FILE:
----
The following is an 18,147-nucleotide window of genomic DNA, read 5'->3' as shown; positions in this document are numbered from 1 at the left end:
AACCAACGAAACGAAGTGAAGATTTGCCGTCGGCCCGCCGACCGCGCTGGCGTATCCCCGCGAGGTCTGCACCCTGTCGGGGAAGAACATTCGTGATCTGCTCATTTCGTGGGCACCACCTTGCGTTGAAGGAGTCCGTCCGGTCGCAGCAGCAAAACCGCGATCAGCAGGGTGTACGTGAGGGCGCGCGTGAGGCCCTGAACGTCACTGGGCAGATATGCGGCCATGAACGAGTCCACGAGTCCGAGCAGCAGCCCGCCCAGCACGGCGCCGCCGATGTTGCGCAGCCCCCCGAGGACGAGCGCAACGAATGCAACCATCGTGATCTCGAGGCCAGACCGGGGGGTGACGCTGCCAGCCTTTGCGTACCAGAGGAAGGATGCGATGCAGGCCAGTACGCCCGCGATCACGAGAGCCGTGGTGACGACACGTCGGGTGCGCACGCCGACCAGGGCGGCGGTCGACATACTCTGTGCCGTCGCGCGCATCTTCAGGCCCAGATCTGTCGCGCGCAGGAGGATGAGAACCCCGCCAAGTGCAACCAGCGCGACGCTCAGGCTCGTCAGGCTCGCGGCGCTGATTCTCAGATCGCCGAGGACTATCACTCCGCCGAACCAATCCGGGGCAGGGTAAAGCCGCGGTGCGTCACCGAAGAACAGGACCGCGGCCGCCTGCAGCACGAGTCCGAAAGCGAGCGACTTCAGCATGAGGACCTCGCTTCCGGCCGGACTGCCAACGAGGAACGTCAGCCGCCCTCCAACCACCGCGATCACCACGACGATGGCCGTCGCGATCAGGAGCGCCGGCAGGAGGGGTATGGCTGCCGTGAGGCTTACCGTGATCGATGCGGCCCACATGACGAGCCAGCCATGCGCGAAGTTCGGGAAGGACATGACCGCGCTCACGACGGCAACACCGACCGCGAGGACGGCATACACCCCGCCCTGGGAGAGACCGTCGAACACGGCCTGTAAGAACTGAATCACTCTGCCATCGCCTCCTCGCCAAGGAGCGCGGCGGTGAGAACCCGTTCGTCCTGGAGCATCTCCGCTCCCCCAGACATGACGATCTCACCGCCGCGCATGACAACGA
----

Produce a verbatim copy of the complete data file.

The following is an 18,147-nucleotide window of genomic DNA, read 5'->3' as shown; positions in this document are numbered from 1 at the left end:
AACCAACGAAACGAAGTGAAGATTTGCCGTCGGCCCGCCGACCGCGCTGGCGTATCCCCGCGAGGTCTGCACCCTGTCGGGGAAGAACATTCGTGATCTGCTCATTTCGTGGGCACCACCTTGCGTTGAAGGAGTCCGTCCGGTCGCAGCAGCAAAACCGCGATCAGCAGGGTGTACGTGAGGGCGCGCGTGAGGCCCTGAACGTCACTGGGCAGATATGCGGCCATGAACGAGTCCACGAGTCCGAGCAGCAGCCCGCCCAGCACGGCGCCGCCGATGTTGCGCAGCCCCCCGAGGACGAGCGCAACGAATGCAACCATCGTGATCTCGAGGCCAGACCGGGGGGTGACGCTGCCAGCCTTTGCGTACCAGAGGAAGGATGCGATGCAGGCCAGTACGCCCGCGATCACGAGAGCCGTGGTGACGACACGTCGGGTGCGCACGCCGACCAGGGCGGCGGTCGACATACTCTGTGCCGTCGCGCGCATCTTCAGGCCCAGATCTGTCGCGCGCAGGAGGATGAGAACCCCGCCAAGTGCAACCAGCGCGACGCTCAGGCTCGTCAGGCTCGCGGCGCTGATTCTCAGATCGCCGAGGACTATCACTCCGCCGAACCAATCCGGGGCAGGGTAAAGCCGCGGTGCGTCACCGAAGAACAGGACCGCGGCCGCCTGCAGCACGAGTCCGAAAGCGAGCGACTTCAGCATGAGGACCTCGCTTCCGGCCGGACTGCCAACGAGGAACGTCAGCCGCCCTCCAACCACCGCGATCACCACGACGATGGCCGTCGCGATCAGGAGCGCCGGCAGGAGGGGTATGGCTGCCGTGAGGCTTACCGTGATCGATGCGGCCCACATGACGAGCCAGCCATGCGCGAAGTTCGGGAAGGACATGACCGCGCTCACGACGGCAACACCGACCGCGAGGACGGCATACACCCCGCCCTGGGAGAGACCGTCGAACACGGCCTGTAAGAACTGAATCACTCTGCCATCGCCTCCTCGCCAAGGAGCGCGGCGGTGAGAACCCGTTCGTCCTGGAGCATCTCCGCTCCCCCAGACATGACGATCTCACCGCCGCGCATGACAACGA